//  6/14/18  //  Quick Reactions

By Ilya Shapiro |  Cross-posted from CATO at Liberty

This morning, the Supreme Court ruled 7-2 that a Minnesota law banning “political” apparel at polling places violates the First Amendment. This was ultimately an easy case, as it should have been all along, and this decision was predictable after oral argument.

Obviously voters shouldn’t be allowed to harass, intimidate, misdirect, or otherwise interfere with other voters – and politicking or electioneering can be disruptive, so there’s nothing wrong with restricting that. But merely wearing a “political” hat or T-shirt doesn’t do any of those things, which are covered by other laws anyway. As Cato argued in our amicus brief, a complete ban on political expression should be met with the most searching judicial inquiry, regardless of the setting.

In this time when the freedom of speech is becoming an increasingly controversial idea, the Supreme Court did well to remind us that the First Amendment protects expression even and especially when Americans go to vote.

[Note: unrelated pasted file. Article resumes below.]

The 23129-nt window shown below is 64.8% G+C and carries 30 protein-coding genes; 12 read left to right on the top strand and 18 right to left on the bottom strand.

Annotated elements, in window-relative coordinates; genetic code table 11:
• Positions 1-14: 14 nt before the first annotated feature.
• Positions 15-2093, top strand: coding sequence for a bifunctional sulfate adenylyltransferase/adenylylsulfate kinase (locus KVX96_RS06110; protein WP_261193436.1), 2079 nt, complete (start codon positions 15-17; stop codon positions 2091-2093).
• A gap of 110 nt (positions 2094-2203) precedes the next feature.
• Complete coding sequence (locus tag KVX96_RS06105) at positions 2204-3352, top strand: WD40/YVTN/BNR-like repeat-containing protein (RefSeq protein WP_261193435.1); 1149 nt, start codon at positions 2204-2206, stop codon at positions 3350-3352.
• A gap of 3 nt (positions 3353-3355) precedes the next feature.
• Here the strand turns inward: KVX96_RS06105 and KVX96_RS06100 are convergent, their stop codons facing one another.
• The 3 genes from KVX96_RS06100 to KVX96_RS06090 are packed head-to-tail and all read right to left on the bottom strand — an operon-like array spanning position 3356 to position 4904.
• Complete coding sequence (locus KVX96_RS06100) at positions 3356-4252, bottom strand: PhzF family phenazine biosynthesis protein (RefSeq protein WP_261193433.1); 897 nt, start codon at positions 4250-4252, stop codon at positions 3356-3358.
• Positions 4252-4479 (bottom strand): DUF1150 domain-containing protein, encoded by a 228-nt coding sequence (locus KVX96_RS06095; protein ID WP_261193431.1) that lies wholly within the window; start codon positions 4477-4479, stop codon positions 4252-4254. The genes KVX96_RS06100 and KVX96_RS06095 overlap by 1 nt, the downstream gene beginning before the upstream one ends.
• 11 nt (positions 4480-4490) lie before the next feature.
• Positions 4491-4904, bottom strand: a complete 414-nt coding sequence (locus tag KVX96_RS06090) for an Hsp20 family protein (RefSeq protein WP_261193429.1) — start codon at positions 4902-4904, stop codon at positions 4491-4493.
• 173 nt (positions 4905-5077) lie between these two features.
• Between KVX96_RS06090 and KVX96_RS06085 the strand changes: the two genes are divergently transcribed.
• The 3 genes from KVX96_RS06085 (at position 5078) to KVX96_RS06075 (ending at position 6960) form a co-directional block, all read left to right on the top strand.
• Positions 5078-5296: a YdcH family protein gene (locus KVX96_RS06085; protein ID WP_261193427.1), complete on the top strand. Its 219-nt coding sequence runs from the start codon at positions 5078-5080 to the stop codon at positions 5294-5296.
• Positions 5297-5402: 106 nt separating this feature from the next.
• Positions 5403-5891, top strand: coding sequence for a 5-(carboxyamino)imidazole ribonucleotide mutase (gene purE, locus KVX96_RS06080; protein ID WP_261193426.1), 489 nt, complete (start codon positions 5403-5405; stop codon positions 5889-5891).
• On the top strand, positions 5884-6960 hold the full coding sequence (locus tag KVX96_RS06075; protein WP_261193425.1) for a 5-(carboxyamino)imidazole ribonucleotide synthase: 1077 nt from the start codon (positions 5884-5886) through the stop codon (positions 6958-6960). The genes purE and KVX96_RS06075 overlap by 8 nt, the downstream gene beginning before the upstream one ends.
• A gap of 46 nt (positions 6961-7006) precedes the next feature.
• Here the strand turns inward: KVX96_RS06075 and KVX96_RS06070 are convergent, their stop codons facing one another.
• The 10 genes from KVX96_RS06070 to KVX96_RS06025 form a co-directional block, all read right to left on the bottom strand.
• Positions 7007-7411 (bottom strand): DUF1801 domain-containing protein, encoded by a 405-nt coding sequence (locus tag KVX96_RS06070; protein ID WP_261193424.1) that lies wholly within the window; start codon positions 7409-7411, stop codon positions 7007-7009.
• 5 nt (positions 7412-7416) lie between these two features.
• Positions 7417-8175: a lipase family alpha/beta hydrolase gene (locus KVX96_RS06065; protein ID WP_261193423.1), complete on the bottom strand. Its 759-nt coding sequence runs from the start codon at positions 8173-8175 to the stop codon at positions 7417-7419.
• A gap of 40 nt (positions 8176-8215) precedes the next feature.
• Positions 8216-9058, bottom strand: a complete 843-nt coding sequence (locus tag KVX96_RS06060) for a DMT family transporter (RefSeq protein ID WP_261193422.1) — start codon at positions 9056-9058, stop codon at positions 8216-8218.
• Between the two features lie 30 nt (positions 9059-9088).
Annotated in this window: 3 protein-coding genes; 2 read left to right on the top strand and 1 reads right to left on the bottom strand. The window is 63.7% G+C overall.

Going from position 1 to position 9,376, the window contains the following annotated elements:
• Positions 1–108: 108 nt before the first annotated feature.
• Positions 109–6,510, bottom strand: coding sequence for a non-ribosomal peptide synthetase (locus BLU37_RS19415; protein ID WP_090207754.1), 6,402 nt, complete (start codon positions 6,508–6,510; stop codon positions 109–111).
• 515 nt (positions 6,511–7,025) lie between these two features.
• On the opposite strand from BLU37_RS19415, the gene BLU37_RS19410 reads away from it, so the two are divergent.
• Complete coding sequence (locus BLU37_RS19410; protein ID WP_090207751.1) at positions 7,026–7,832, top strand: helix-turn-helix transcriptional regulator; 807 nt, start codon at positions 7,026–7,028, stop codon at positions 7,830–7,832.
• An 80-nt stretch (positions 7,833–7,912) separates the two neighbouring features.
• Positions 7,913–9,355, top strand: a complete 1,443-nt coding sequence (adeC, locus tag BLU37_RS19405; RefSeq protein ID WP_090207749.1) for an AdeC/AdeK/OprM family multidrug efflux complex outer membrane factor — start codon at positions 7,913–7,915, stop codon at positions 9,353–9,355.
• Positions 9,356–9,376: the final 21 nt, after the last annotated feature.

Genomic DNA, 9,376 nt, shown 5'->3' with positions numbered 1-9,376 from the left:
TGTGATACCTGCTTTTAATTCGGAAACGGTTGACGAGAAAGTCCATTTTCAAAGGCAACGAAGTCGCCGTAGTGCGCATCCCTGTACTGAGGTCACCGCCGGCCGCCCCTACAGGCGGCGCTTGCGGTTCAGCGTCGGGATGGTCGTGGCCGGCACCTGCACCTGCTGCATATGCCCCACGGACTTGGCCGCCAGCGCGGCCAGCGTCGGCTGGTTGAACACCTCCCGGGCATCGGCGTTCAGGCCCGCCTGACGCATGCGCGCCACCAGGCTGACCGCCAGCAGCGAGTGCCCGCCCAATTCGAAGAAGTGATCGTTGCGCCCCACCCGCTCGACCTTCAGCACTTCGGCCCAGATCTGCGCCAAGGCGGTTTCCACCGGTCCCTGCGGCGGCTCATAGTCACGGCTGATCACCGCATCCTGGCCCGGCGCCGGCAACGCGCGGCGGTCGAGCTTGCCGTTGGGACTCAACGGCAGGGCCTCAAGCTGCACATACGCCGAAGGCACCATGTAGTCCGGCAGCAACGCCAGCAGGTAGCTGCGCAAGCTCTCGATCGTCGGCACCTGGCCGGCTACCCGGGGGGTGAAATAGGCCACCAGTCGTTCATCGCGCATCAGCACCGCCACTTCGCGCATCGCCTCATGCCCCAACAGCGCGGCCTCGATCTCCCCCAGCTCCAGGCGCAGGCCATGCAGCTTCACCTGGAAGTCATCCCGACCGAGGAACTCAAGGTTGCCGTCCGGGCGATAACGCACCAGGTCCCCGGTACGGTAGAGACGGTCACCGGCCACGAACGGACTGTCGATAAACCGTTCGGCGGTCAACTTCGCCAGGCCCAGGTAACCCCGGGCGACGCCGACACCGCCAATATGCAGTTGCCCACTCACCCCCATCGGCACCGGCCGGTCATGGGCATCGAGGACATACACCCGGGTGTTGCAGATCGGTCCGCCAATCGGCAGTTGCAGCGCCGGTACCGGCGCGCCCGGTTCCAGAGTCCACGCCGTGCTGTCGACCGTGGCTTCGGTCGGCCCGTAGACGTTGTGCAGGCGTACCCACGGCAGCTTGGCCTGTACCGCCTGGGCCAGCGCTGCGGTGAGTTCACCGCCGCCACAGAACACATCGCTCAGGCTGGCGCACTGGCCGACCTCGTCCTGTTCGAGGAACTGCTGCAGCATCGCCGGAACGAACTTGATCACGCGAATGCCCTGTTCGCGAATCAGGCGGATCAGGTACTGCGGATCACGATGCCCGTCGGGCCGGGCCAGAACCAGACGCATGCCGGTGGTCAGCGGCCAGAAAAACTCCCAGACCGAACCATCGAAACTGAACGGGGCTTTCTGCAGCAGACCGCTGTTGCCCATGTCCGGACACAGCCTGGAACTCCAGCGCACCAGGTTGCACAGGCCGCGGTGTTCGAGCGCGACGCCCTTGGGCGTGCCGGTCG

The Voting Rights Advancement Act of 2019

3/1/19  //  Commentary

With the introduction of the new VRAA, the House is undertaking the long overdue task of responding to Shelby County.

Travis Crum

University of Chicago

Laws Aimed at Silencing Political Boycotts of Israel Are Categorically Different Than Public Accommodations Laws

2/21/19  //  Commentary

Some argue that both anti-BDS and public accommodations laws protect against discrimination, and so the First Amendment should treat them the same. But the laws are nothing alike.

Amanda Shanor

The Wharton School

A Lone Star Bail-in?

2/14/19  //  Commentary

Key takeaways from the briefs in the ongoing litigation to "bail-in" Texas under Section 3(c) of the Voting Rights Act

Travis Crum

University of Chicago